It has been a productive year, and our HeroRATs are becoming more known for their sniffing abilities all over the world.  Here are a few highlights from some of the places we’ve appeared throughout the year:

2010 Progress: The Year in Review

The HeroRAT landmine-detection training program is constantly being refined to get our rats hero-ready even faster at our Center of Excellence in Tanzania.  In total, we currently have 195 rats in various stages of landmine detection training or accreditation procedures. 

Our Mozambique Mine Action team has made a huge impact in land clearance this year – with over 792,893 square meters of land returned to the local population!  In doing so, the HeroRAT team has found 860 landmines, 374 unexploded ordinance and 6,216 small arms and ammunitions.  That’s a lot of TNT!  Not only have countless landmine-related accidents been avoided, but barriers restricting development in affected communities have been lifted, and people are free to move about their land without fear.

In Tanzania, our HeroRAT team at the Tuberculosis (TB) detection center has been busy sniffing away to save lives.  In 2010, our TB-detection heroes have so far discovered over 594 TB-positive patients who were initially missed by traditional diagnostic methods.  As a result of these tireless efforts, more patients can begin their life-saving treatment sooner, thus significantly reducing the spread of TB.  In fact, using projections from the World Health Organization, we have helped to prevent at least 5,940 new cases of TB this year alone! 

On a lighter note, our breeding couples have thoroughly enjoyed the improvements that were made to our HeroRAT breeding program earlier this year.  They have shown their appreciation by increasing the number of births this year to 148 baby rats – our future heroes!

We are working on expanding our mine action work into Angola and the Democratic Republic of Congo in Africa, as well as embarking on a new continent – Asia – for initial landmine survey work along the Thai-Cambodian border.  Initial visits by members of the APOPO team have already taken place, in preparation for setting up and getting started in these new countries.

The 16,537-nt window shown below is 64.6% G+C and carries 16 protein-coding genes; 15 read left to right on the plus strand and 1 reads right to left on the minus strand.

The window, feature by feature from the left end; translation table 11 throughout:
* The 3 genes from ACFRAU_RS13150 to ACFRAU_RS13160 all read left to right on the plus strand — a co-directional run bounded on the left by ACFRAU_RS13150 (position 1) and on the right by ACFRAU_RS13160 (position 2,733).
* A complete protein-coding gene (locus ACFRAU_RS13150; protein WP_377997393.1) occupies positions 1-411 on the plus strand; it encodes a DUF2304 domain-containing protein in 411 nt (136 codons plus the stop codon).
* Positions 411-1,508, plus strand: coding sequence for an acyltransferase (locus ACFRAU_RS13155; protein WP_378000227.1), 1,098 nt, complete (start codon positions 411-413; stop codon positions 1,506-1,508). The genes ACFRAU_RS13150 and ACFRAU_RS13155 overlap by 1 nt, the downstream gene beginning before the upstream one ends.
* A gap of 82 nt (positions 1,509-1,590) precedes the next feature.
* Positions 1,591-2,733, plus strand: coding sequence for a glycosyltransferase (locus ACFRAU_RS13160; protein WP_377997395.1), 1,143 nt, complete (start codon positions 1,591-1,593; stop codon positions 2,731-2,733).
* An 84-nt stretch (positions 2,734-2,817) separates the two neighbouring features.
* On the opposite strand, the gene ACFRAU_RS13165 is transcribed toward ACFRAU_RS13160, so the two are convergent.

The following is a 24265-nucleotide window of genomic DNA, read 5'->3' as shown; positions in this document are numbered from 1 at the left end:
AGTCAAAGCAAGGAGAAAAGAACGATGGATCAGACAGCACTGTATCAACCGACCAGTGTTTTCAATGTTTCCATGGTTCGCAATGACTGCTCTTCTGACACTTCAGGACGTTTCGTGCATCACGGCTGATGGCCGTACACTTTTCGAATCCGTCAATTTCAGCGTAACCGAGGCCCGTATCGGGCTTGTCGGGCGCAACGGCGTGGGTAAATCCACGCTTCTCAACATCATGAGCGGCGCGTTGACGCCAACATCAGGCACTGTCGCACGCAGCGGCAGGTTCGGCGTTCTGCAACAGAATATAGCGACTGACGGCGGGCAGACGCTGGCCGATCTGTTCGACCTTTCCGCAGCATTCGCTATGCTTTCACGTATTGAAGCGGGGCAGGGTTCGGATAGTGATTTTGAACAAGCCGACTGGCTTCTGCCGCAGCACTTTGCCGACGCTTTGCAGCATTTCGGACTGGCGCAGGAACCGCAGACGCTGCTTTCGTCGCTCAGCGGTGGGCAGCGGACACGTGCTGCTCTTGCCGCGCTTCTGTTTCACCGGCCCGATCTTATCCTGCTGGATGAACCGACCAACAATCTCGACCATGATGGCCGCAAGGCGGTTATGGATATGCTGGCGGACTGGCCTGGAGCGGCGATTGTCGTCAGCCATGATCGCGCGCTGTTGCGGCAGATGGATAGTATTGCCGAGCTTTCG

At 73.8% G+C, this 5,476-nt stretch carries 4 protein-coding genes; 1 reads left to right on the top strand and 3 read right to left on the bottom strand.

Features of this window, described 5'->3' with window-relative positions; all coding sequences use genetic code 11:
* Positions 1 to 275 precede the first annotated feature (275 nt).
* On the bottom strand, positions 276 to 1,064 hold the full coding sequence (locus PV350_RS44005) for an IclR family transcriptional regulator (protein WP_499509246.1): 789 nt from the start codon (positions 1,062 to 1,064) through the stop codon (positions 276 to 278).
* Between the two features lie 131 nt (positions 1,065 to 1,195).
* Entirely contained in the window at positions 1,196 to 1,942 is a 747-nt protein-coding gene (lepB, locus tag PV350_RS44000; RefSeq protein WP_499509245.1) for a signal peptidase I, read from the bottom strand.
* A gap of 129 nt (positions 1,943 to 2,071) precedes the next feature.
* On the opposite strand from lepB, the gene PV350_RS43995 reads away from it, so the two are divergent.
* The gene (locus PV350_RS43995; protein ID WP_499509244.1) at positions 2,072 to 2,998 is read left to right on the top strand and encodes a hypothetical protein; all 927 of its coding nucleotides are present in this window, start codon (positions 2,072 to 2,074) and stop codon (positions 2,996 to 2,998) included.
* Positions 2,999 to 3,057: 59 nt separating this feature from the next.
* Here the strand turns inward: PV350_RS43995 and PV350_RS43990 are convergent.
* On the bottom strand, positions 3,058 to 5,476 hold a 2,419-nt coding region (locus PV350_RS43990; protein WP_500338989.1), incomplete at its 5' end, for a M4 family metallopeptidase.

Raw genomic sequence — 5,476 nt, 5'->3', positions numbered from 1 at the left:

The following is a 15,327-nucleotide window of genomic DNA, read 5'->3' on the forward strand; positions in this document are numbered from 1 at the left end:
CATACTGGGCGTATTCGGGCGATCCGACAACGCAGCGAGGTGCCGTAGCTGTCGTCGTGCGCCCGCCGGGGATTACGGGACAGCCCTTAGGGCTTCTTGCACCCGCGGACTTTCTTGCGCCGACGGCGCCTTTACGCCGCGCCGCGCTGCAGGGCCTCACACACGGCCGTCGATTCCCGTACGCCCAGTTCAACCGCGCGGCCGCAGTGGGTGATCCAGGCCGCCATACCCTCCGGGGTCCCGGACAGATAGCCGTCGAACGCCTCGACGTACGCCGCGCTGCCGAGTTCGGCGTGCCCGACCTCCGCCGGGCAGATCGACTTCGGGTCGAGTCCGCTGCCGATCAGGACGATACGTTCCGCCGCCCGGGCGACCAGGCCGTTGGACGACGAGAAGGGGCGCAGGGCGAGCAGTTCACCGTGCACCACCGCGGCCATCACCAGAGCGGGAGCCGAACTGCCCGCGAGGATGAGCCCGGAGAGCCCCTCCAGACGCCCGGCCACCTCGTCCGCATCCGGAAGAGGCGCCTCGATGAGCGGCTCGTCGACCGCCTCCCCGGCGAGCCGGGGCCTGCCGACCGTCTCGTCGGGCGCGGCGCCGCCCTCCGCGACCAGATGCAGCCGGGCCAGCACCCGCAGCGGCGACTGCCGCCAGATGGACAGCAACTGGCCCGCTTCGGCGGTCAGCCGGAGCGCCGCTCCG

Our Remote Scent Tracing research program will also expand next year to look at other scent detection possibilities.  Our research and development team has a number of new proposals in the pipeline for the many potential applications of this work.  We’ll keep you posted along the way as plans for future applications continue to be developed and refined. 

Our Adopt-a-Rat Program has seen a great deal of support this year, with more and more of you taking action to help us save lives and limbs in communities in need! 

Don’t forget: our deadline for Holiday Gift Adoptions is 18 December, simply to guarantee delivery of your gift recipient’s HeroRAT adoption materials before 25 December.  Of course you are most welcome to adopt one of our HeroRATs anytime after the 18 December, and we’ll send your adoption materials as soon as we can!  Please visit our Adopt-a-Rat webpage for more details, or email the HeroRAT team at herorats@herorat.org.

Thank you so much to all of you who have contributed to our cause throughout 2010: we feel truly honored to have such a warm-hearted and dedicated group of supporters. 

On behalf of APOPO and the HeroRATs, we send you warmest wishes for a safe, happy and peaceful holidays, and a wonderful start to the coming year!

With gratitude,

The HeroRAT team






Happy holidays!
Happy holidays!

Looking for a unique and inspiring alternative gift this holiday season?   

A contribution to our HeroRATs project on GlobalGiving will support us greatly in our efforts to save lives and limbs by sniffing out more landmines and tuberculosis in communities in need.

Make your contribution in honor of someone special, send them a GlobalGiving gift card, and see their face light up when they realize that together, you've helped provide banana treats for one of our life-saving, bomb-sniffing heroes in Mozambique, or tuberculosis screening for villagers in Tanzania.

Alternatively, you could surprise your friends or family with a HeroRAT adoption! 

Here are three good reasons to adopt one of our heroes:

1.  It’s a fun, creative and unique gift, that has a lasting impact.

2.  Your lucky gift recipient will receive a certificate of adoption, an introductory letter from the chosen HeroRAT, and regular updates on their rat's progress!

3.  It's only 5 euros a month (roughly $7) - a small amount that will be a big help to us in our efforts to sniff out more landmines and curb the spread of tuberculosis.

Contributions we receive for the Adopt-a-Rat program go towards the training, vet check-ups, housing, food and loving-care our HeroRATs receive.  For more information on giving the gift of a HeroRAT, please visit the Adopt-a-rat page of our website, or click here to adopt a HeroRAT now.

Thank you for your wonderful support, and warmest wishes for peace and happiness this holiday season!

The HeroRAT team 



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Organization Information


Location: Morogoro, Tanzania - Tanzania, United Republic of
Website: http:/​/​www.apopo.org
Project Leader:
Paul Delbar
Public Fundraising Manager
Sokoine University, Morogoro Tanzania, United Republic of

Funded Project!

Thanks to 4,662 donors like you, a total of $250,162 was raised for this project on GlobalGiving. Combined with other sources of funding, this project raised enough money to fund the outlined activities and is no longer accepting donations.